If you’re getting screened out by gatekeepers, then chances are you’re probably causing that screening. Before we get into the things you may be doing to cause them to begin interrogating you, let’s quickly define some terms.
First, not all gatekeepers are the same. About 30% of the gatekeepers you get are closer to being assistants, or office managers, or influencers. The other 70% are straight receptionists or operators. With both groups, you shouldn’t do any of the six things you’re going to learn today, but adjustments will need to be made in the kind—and amount—of information you give (to the 30% group).
That said, we’re going to concentrate on the 70% of the gatekeepers you get, and I bet you would love to learn what not to do to antagonize or encourage that 70% to screen you out.
Key Point: The vast majority of receptionists and operators would prefer not to screen you or interrogate you. Their job isn’t to “vet” you, but rather, it’s to find out your name, company name, and a brief reason why you’re calling. They need this complete info to give to the person you’re trying to reach.
Failure to give this complete info—coupled with not being polite and not using instructional statements—is what triggers the screening you get now.
The first step to getting put through to decision makers is to make the receptionist’s job easy. And that means you need to stop doing some (or all) of the six things you’re about to learn next.
Each of these six points just cause the gatekeeper to begin interrogating you, so if you stop doing these things, you’ll have a much better chance at being put through—without screening! As you read these, ask yourself which of them (or most of them!) you’re doing now and adjust your approach accordingly. You’ll be amazed by how much easier it will be to get through:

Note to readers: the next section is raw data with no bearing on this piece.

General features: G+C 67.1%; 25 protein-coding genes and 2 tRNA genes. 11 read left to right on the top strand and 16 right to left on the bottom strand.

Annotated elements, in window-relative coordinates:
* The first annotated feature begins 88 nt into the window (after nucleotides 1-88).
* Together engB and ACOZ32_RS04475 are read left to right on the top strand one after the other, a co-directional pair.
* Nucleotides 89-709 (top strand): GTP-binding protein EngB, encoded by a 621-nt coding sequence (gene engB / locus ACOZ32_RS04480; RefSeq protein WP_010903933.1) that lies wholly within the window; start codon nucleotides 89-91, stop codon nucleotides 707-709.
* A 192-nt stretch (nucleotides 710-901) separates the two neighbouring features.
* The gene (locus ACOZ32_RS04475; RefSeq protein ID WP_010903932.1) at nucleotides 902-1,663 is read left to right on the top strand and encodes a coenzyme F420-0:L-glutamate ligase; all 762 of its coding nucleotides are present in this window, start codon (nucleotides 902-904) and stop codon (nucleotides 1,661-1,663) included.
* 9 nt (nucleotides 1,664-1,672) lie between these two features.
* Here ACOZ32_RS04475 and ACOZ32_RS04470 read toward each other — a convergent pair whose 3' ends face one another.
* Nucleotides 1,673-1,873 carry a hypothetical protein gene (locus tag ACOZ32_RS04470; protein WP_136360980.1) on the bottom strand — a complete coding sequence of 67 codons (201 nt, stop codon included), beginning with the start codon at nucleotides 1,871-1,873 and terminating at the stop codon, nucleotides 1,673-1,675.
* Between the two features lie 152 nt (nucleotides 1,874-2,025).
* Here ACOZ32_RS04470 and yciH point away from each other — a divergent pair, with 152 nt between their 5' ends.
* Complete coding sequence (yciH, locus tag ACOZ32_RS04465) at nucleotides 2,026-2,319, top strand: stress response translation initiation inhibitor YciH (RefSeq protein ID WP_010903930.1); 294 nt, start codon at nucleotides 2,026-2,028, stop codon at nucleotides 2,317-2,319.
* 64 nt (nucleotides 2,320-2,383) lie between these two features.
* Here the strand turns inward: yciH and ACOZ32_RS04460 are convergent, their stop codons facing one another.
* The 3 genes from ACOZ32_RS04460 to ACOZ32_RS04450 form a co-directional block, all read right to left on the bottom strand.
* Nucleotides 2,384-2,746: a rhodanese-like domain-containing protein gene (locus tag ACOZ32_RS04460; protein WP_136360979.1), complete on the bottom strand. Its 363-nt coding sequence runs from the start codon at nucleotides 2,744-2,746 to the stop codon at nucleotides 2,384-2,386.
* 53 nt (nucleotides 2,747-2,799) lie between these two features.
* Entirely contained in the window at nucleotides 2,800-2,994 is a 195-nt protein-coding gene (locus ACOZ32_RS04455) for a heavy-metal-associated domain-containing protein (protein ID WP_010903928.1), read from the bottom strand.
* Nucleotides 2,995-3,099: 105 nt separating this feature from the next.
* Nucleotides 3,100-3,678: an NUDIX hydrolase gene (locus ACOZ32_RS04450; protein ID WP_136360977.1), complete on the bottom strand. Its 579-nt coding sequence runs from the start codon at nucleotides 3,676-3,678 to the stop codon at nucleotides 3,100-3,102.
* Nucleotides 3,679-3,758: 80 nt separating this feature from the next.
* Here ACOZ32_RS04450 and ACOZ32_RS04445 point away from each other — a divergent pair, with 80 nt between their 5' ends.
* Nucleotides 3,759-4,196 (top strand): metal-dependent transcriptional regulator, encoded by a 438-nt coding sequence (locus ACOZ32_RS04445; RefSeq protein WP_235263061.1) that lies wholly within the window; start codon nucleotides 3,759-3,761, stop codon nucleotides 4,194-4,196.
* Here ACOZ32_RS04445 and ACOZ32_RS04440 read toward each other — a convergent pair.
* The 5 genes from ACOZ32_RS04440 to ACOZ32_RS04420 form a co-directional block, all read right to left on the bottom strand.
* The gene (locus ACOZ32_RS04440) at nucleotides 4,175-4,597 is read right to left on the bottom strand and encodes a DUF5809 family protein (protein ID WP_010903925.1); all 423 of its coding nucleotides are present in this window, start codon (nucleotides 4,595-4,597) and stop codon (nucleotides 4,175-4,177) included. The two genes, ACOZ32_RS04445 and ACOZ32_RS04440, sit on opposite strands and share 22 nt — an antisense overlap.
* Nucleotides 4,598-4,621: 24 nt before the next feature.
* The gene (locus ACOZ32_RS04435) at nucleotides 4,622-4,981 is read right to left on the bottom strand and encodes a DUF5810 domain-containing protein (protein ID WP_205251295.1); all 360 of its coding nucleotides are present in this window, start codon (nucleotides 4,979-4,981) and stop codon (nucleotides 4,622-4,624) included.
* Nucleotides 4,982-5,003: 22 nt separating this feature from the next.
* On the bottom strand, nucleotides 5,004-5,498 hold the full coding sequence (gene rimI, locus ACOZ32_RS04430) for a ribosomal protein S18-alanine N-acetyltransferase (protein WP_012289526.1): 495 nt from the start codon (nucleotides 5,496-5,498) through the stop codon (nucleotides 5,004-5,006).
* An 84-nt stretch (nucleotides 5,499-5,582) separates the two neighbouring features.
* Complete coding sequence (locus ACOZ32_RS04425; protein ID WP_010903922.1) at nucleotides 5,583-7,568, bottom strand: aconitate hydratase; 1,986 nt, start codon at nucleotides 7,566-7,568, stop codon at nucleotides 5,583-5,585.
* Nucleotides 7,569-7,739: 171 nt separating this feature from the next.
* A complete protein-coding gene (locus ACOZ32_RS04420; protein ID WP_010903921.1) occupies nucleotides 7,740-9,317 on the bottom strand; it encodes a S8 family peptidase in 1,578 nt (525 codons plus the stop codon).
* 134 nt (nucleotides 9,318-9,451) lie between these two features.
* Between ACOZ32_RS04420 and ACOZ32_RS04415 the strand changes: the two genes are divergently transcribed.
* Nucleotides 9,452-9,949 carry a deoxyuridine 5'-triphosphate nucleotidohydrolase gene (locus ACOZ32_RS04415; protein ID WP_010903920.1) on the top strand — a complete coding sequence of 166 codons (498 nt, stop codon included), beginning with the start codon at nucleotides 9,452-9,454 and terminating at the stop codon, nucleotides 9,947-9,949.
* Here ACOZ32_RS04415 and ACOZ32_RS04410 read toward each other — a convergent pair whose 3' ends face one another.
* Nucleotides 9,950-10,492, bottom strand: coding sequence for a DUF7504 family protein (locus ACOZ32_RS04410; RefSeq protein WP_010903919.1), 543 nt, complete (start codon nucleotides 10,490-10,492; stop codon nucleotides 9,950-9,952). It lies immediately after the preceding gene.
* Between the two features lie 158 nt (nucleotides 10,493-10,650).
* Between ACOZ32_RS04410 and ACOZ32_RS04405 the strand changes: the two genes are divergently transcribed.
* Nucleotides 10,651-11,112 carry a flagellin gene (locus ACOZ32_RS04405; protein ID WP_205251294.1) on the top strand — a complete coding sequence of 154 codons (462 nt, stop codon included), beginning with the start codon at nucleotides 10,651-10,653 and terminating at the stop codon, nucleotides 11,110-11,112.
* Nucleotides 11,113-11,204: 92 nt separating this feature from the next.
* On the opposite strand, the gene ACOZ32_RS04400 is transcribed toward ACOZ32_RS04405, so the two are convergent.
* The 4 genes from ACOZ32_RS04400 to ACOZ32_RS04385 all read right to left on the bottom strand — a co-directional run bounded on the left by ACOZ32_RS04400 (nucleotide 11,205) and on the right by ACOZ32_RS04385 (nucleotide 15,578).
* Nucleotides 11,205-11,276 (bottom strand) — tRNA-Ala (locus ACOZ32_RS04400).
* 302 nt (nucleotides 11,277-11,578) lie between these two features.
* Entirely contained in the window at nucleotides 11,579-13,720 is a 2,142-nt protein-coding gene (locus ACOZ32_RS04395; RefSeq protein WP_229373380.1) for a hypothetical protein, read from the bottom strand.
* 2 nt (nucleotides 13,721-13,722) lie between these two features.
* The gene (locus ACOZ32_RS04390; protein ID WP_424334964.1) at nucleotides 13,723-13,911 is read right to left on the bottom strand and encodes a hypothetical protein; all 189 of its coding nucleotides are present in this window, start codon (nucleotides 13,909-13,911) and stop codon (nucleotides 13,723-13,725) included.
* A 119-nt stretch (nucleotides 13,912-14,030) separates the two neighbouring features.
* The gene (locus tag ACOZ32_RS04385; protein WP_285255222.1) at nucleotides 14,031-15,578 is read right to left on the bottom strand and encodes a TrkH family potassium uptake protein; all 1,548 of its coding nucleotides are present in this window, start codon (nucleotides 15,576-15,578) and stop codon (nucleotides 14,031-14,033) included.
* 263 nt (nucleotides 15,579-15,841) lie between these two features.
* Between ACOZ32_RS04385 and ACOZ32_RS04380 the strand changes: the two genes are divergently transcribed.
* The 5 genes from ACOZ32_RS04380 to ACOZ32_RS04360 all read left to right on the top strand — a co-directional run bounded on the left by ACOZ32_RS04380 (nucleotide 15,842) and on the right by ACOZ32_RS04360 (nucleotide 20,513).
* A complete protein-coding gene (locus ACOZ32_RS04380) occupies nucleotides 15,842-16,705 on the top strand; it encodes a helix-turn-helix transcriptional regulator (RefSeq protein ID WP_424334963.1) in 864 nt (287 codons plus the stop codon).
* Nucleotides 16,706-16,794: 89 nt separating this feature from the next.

#1: Only giving your name when asked who is calling (and not giving your company name). If you only give your name, the natural thing the gatekeeper is thinking is, “And from what company??”
Making the gatekeeper ask you what company you’re from immediately triggers her/him to begin screening you. And why would you want that?
#2: Pausing after giving any information (like your name or company name, or even the reason for the call). As soon as you stop or pause without giving an instructional statement, you’re handing control over to the gatekeeper. And guess what? She will begin interrogating you!
#3: Pitching the gatekeeper. With the other 30%, a little bit of info must be given, but with receptionists, the moment you start pitching, that’s the moment you raise a big Red Flag that says, “I’m a salesperson!” As that point, they will begin to screen you out…
#4: Just giving your first name (and then pausing). Every gatekeeper knows this trick, and nothing will get them interrogating you faster than this.
#5: Being pushy or rude. Some sales people think that if they just bully their way in, the gatekeeper will step aside and let them through. Yeah, right. How’s that going for you? Truth is, being courteous and polite will get you much further than almost anything, and you’d do well to get on their good side—right away.
#6: Opening your call with, “Hi, how are you?” This puts gatekeepers (and everyone else) on the immediate defensive because they don’t know who you are! And it also triggers them to begin screening you because it telegraphs that you are a salesperson. By the way, it’s especially annoying when you greet the decision maker this way as well.
So, how many of these mistakes are you making every day? The more mistakes you’re making, the more you’re getting screened out.
If you’d like to know exactly what you could be doing and saying, then you can view a special (short) webinar I put together to teach you, word-for-word, what you should be doing instead.
Once you watch that, and begin using the scripts and technique in it, you’ll immediately begin breezing past gatekeepers 70% of the time. And I know that will make your life easier and improve your results!